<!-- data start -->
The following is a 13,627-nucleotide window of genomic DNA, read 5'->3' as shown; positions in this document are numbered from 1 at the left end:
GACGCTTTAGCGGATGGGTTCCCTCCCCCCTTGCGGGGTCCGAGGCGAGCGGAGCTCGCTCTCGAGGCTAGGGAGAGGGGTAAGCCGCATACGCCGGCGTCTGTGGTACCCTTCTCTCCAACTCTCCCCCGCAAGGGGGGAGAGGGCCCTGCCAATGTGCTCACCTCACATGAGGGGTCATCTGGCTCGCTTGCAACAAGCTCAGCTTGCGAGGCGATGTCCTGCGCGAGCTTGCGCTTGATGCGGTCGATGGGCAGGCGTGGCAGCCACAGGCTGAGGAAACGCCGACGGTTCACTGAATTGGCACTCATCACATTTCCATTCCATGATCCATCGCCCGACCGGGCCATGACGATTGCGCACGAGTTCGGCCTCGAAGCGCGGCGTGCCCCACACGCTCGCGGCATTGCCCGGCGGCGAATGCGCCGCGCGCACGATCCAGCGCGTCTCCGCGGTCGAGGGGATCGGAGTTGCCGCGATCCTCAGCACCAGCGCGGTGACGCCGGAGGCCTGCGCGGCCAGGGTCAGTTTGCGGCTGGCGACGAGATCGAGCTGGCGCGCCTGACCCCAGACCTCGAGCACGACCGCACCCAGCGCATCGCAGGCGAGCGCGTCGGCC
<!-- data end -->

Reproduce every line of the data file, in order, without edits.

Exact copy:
The following is a 13,627-nucleotide window of genomic DNA, read 5'->3' as shown; positions in this document are numbered from 1 at the left end:
GACGCTTTAGCGGATGGGTTCCCTCCCCCCTTGCGGGGTCCGAGGCGAGCGGAGCTCGCTCTCGAGGCTAGGGAGAGGGGTAAGCCGCATACGCCGGCGTCTGTGGTACCCTTCTCTCCAACTCTCCCCCGCAAGGGGGGAGAGGGCCCTGCCAATGTGCTCACCTCACATGAGGGGTCATCTGGCTCGCTTGCAACAAGCTCAGCTTGCGAGGCGATGTCCTGCGCGAGCTTGCGCTTGATGCGGTCGATGGGCAGGCGTGGCAGCCACAGGCTGAGGAAACGCCGACGGTTCACTGAATTGGCACTCATCACATTTCCATTCCATGATCCATCGCCCGACCGGGCCATGACGATTGCGCACGAGTTCGGCCTCGAAGCGCGGCGTGCCCCACACGCTCGCGGCATTGCCCGGCGGCGAATGCGCCGCGCGCACGATCCAGCGCGTCTCCGCGGTCGAGGGGATCGGAGTTGCCGCGATCCTCAGCACCAGCGCGGTGACGCCGGAGGCCTGCGCGGCCAGGGTCAGTTTGCGGCTGGCGACGAGATCGAGCTGGCGCGCCTGACCCCAGACCTCGAGCACGACCGCACCCAGCGCATCGCAGGCGAGCGCGTCGGCC